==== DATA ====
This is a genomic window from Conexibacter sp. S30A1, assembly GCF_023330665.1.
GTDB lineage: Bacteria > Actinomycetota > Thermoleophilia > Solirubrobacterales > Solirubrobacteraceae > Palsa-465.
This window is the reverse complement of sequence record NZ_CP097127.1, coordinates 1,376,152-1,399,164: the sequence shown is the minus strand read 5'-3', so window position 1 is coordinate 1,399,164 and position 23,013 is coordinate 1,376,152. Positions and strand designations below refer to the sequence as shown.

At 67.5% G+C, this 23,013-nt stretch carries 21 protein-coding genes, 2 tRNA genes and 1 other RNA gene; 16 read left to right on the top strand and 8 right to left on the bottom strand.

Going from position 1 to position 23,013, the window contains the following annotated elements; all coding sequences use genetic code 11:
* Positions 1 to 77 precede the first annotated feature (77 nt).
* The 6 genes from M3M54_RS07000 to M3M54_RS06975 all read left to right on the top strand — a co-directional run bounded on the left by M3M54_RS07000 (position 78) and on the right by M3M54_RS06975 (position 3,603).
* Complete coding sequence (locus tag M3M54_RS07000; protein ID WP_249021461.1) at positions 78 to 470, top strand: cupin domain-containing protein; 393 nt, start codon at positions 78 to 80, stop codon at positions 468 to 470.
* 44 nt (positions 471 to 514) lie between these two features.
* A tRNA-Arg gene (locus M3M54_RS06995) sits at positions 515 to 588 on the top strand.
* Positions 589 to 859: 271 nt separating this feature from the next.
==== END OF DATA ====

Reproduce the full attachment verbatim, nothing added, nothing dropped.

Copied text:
This is a genomic window from Conexibacter sp. S30A1, assembly GCF_023330665.1.
GTDB lineage: Bacteria > Actinomycetota > Thermoleophilia > Solirubrobacterales > Solirubrobacteraceae > Palsa-465.
This window is the reverse complement of sequence record NZ_CP097127.1, coordinates 1,376,152-1,399,164: the sequence shown is the minus strand read 5'-3', so window position 1 is coordinate 1,399,164 and position 23,013 is coordinate 1,376,152. Positions and strand designations below refer to the sequence as shown.

At 67.5% G+C, this 23,013-nt stretch carries 21 protein-coding genes, 2 tRNA genes and 1 other RNA gene; 16 read left to right on the top strand and 8 right to left on the bottom strand.

Going from position 1 to position 23,013, the window contains the following annotated elements; all coding sequences use genetic code 11:
* Positions 1 to 77 precede the first annotated feature (77 nt).
* The 6 genes from M3M54_RS07000 to M3M54_RS06975 all read left to right on the top strand — a co-directional run bounded on the left by M3M54_RS07000 (position 78) and on the right by M3M54_RS06975 (position 3,603).
* Complete coding sequence (locus tag M3M54_RS07000; protein ID WP_249021461.1) at positions 78 to 470, top strand: cupin domain-containing protein; 393 nt, start codon at positions 78 to 80, stop codon at positions 468 to 470.
* 44 nt (positions 471 to 514) lie between these two features.
* A tRNA-Arg gene (locus M3M54_RS06995) sits at positions 515 to 588 on the top strand.
* Positions 589 to 859: 271 nt separating this feature from the next.